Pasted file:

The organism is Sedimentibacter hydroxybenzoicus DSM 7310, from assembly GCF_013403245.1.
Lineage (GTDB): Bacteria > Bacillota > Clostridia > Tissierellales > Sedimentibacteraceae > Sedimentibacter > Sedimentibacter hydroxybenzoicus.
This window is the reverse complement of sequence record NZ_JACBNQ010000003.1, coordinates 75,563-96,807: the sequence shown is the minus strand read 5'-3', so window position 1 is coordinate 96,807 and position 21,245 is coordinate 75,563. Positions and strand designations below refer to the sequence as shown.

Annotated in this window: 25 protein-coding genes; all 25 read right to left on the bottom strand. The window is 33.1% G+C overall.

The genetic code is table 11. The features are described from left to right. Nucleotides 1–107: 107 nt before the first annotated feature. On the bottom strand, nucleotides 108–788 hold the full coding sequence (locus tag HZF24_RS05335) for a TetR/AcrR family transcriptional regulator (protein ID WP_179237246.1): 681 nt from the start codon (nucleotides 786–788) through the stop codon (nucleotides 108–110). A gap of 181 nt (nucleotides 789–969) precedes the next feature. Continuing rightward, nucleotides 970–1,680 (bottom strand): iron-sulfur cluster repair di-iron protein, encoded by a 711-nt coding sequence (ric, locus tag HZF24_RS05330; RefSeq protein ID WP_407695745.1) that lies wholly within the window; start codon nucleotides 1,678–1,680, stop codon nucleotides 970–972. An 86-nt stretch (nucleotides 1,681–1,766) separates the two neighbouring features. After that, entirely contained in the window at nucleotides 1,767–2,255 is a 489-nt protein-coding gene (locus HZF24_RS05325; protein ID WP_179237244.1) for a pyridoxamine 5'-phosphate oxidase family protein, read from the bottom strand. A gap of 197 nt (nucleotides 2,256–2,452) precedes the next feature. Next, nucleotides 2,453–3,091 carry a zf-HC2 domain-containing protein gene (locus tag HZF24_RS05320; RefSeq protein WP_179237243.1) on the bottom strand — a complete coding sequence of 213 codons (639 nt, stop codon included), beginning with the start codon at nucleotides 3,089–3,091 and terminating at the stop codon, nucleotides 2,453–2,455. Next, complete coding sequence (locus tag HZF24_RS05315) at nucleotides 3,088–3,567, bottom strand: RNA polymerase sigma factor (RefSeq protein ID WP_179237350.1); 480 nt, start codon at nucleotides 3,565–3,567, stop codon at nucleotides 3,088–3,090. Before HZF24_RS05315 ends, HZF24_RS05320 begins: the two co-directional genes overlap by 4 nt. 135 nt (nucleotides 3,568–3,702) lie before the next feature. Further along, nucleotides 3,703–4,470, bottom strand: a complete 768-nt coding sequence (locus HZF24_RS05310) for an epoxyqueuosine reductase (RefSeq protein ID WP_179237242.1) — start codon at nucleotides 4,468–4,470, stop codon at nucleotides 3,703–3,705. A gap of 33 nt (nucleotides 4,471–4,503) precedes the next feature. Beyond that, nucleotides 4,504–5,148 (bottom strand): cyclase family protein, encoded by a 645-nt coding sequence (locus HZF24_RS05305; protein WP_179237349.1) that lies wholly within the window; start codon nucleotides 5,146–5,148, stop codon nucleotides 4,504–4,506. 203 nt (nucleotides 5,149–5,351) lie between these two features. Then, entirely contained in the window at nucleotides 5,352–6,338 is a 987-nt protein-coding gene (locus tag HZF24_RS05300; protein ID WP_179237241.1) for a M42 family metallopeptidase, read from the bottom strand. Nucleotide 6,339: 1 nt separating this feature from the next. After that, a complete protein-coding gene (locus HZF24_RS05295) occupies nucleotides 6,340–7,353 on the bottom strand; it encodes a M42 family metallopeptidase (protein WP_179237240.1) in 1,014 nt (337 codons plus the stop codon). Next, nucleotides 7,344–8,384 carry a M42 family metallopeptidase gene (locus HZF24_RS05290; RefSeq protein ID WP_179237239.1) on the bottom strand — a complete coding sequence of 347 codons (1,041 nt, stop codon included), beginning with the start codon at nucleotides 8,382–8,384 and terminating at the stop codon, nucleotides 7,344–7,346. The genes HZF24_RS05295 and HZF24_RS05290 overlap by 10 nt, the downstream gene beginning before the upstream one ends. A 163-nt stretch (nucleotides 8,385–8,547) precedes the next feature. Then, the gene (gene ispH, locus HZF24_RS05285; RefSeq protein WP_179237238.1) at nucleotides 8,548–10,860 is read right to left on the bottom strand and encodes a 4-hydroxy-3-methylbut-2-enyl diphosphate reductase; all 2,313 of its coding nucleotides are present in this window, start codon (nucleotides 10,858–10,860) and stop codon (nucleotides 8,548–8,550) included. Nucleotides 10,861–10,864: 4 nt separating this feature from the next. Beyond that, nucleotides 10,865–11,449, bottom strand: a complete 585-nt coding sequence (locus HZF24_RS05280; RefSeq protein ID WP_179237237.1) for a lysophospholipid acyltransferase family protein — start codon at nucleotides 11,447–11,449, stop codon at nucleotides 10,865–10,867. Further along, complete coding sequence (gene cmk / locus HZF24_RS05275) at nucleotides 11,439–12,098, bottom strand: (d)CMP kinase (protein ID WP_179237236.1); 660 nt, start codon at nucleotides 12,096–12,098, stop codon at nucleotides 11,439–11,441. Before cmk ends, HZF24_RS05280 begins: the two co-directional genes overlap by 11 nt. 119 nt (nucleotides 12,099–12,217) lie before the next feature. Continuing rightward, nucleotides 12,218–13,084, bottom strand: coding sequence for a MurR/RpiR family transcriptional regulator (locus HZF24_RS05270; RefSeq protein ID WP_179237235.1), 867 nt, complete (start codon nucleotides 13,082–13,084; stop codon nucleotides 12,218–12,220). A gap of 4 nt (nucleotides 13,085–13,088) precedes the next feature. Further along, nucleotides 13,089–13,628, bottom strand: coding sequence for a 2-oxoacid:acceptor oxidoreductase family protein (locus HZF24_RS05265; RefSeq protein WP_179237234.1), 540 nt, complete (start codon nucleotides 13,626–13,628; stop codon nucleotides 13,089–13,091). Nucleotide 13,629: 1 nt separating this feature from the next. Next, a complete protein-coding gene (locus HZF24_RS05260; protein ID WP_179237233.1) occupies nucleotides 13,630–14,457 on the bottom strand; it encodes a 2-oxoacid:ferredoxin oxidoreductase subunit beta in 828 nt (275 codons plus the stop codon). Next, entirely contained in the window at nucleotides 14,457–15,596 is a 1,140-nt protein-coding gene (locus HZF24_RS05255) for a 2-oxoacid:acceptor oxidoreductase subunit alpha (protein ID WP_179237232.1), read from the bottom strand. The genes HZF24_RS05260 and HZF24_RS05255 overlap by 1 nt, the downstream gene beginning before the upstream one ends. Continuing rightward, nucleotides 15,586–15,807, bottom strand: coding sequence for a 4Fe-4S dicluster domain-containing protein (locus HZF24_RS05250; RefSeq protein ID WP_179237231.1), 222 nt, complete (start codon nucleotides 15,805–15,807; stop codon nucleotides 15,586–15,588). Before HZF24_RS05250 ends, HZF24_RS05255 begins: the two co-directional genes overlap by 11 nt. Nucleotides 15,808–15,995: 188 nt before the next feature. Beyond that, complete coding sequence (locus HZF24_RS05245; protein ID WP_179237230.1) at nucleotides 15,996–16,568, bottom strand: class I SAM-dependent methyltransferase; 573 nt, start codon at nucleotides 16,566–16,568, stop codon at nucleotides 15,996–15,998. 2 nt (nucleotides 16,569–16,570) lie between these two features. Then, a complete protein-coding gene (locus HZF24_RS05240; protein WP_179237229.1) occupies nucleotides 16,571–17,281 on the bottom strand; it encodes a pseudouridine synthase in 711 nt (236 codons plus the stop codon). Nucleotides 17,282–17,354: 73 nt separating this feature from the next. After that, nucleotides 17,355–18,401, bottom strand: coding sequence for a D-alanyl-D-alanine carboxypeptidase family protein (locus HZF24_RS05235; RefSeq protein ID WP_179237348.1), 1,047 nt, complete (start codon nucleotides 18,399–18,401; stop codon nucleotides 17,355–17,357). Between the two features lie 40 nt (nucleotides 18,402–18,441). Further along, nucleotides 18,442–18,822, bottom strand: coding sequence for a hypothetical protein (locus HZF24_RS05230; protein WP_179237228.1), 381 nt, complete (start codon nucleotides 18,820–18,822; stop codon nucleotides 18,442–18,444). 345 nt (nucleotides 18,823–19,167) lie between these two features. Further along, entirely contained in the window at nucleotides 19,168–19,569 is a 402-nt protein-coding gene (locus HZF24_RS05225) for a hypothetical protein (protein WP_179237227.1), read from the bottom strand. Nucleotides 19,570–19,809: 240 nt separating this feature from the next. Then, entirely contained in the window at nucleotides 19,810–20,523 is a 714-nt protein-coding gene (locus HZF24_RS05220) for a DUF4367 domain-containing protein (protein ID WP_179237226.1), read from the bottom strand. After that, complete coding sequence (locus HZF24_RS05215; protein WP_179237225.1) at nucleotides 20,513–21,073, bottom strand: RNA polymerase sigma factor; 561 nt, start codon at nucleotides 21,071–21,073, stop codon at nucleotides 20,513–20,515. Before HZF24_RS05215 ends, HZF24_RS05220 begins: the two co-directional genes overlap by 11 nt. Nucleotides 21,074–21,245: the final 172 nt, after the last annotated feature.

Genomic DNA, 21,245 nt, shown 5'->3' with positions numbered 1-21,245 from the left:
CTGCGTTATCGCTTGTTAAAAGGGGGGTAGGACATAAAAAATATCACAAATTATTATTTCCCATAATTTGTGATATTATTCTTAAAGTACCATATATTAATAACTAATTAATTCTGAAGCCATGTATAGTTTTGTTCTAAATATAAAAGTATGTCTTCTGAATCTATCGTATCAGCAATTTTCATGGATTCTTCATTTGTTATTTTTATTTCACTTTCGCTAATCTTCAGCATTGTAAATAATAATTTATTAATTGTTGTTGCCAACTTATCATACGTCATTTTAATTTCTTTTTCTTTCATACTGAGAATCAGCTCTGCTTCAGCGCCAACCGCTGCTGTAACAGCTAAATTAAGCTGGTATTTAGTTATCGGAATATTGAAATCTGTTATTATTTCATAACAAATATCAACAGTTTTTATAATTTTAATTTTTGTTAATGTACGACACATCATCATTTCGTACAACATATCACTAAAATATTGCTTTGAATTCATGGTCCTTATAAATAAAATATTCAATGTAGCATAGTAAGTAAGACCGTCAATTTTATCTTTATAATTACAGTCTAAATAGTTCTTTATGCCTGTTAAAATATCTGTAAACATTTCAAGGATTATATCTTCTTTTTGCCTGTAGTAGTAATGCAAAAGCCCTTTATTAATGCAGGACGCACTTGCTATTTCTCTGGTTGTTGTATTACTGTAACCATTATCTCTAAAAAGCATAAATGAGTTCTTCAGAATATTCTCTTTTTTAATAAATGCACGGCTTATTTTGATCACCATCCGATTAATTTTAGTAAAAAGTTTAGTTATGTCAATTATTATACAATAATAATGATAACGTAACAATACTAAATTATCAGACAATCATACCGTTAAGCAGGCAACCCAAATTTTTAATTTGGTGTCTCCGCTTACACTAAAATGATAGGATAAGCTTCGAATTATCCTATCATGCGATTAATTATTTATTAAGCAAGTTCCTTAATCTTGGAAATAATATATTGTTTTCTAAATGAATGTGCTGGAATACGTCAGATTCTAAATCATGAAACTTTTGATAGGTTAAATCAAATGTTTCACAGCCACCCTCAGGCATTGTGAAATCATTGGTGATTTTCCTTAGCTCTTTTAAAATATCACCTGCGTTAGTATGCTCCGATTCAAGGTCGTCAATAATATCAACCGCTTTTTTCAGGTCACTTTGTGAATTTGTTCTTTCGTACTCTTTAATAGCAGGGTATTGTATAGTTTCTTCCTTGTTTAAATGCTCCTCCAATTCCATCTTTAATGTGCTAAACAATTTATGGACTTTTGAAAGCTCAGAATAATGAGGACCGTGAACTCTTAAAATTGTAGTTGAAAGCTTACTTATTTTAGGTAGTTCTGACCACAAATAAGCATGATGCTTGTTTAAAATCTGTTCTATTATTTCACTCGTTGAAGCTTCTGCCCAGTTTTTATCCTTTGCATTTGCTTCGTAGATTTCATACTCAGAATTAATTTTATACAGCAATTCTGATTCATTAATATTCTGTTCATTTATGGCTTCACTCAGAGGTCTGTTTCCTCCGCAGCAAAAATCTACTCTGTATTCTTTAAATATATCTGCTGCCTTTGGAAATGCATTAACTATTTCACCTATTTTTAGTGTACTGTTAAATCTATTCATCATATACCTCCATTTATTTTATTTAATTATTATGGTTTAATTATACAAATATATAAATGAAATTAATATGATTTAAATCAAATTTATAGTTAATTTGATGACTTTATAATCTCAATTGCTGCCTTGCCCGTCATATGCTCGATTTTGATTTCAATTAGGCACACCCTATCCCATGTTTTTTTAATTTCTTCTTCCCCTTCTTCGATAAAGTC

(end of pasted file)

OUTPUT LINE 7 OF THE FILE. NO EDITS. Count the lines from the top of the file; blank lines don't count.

CTGCGTTATCGCTTGTTAAAAGGGGGGTAGGACATAAAAAATATCACAAATTATTATTTCCCATAATTTGTGATATTATTCTTAAAGTACCATATATTAATAACTAATTAATTCTGAAGCCATGTATAGTTTTGTTCTAAATATAAAAGTATGTCTTCTGAATCTATCGTATCAGCAATTTTCATGGATTCTTCATTTGTTATTTTTATTTCACTTTCGCTAATCTTCAGCATTGTAAATAATAATTTATTAATTGTTGTTGCCAACTTATCATACGTCATTTTAATTTCTTTTTCTTTCATACTGAGAATCAGCTCTGCTTCAGCGCCAACCGCTGCTGTAACAGCTAAATTAAGCTGGTATTTAGTTATCGGAATATTGAAATCTGTTATTATTTCATAACAAATATCAACAGTTTTTATAATTTTAATTTTTGTTAATGTACGACACATCATCATTTCGTACAACATATCACTAAAATATTGCTTTGAATTCATGGTCCTTATAAATAAAATATTCAATGTAGCATAGTAAGTAAGACCGTCAATTTTATCTTTATAATTACAGTCTAAATAGTTCTTTATGCCTGTTAAAATATCTGTAAACATTTCAAGGATTATATCTTCTTTTTGCCTGTAGTAGTAATGCAAAAGCCCTTTATTAATGCAGGACGCACTTGCTATTTCTCTGGTTGTTGTATTACTGTAACCATTATCTCTAAAAAGCATAAATGAGTTCTTCAGAATATTCTCTTTTTTAATAAATGCACGGCTTATTTTGATCACCATCCGATTAATTTTAGTAAAAAGTTTAGTTATGTCAATTATTATACAATAATAATGATAACGTAACAATACTAAATTATCAGACAATCATACCGTTAAGCAGGCAACCCAAATTTTTAATTTGGTGTCTCCGCTTACACTAAAATGATAGGATAAGCTTCGAATTATCCTATCATGCGATTAATTATTTATTAAGCAAGTTCCTTAATCTTGGAAATAATATATTGTTTTCTAAATGAATGTGCTGGAATACGTCAGATTCTAAATCATGAAACTTTTGATAGGTTAAATCAAATGTTTCACAGCCACCCTCAGGCATTGTGAAATCATTGGTGATTTTCCTTAGCTCTTTTAAAATATCACCTGCGTTAGTATGCTCCGATTCAAGGTCGTCAATAATATCAACCGCTTTTTTCAGGTCACTTTGTGAATTTGTTCTTTCGTACTCTTTAATAGCAGGGTATTGTATAGTTTCTTCCTTGTTTAAATGCTCCTCCAATTCCATCTTTAATGTGCTAAACAATTTATGGACTTTTGAAAGCTCAGAATAATGAGGACCGTGAACTCTTAAAATTGTAGTTGAAAGCTTACTTATTTTAGGTAGTTCTGACCACAAATAAGCATGATGCTTGTTTAAAATCTGTTCTATTATTTCACTCGTTGAAGCTTCTGCCCAGTTTTTATCCTTTGCATTTGCTTCGTAGATTTCATACTCAGAATTAATTTTATACAGCAATTCTGATTCATTAATATTCTGTTCATTTATGGCTTCACTCAGAGGTCTGTTTCCTCCGCAGCAAAAATCTACTCTGTATTCTTTAAATATATCTGCTGCCTTTGGAAATGCATTAACTATTTCACCTATTTTTAGTGTACTGTTAAATCTATTCATCATATACCTCCATTTATTTTATTTAATTATTATGGTTTAATTATACAAATATATAAATGAAATTAATATGATTTAAATCAAATTTATAGTTAATTTGATGACTTTATAATCTCAATTGCTGCCTTGCCCGTCATATGCTCGATTTTGATTTCAATTAGGCACACCCTATCCCATGTTTTTTTAATTTCTTCTTCCCCTTCTTCGATAAAGTC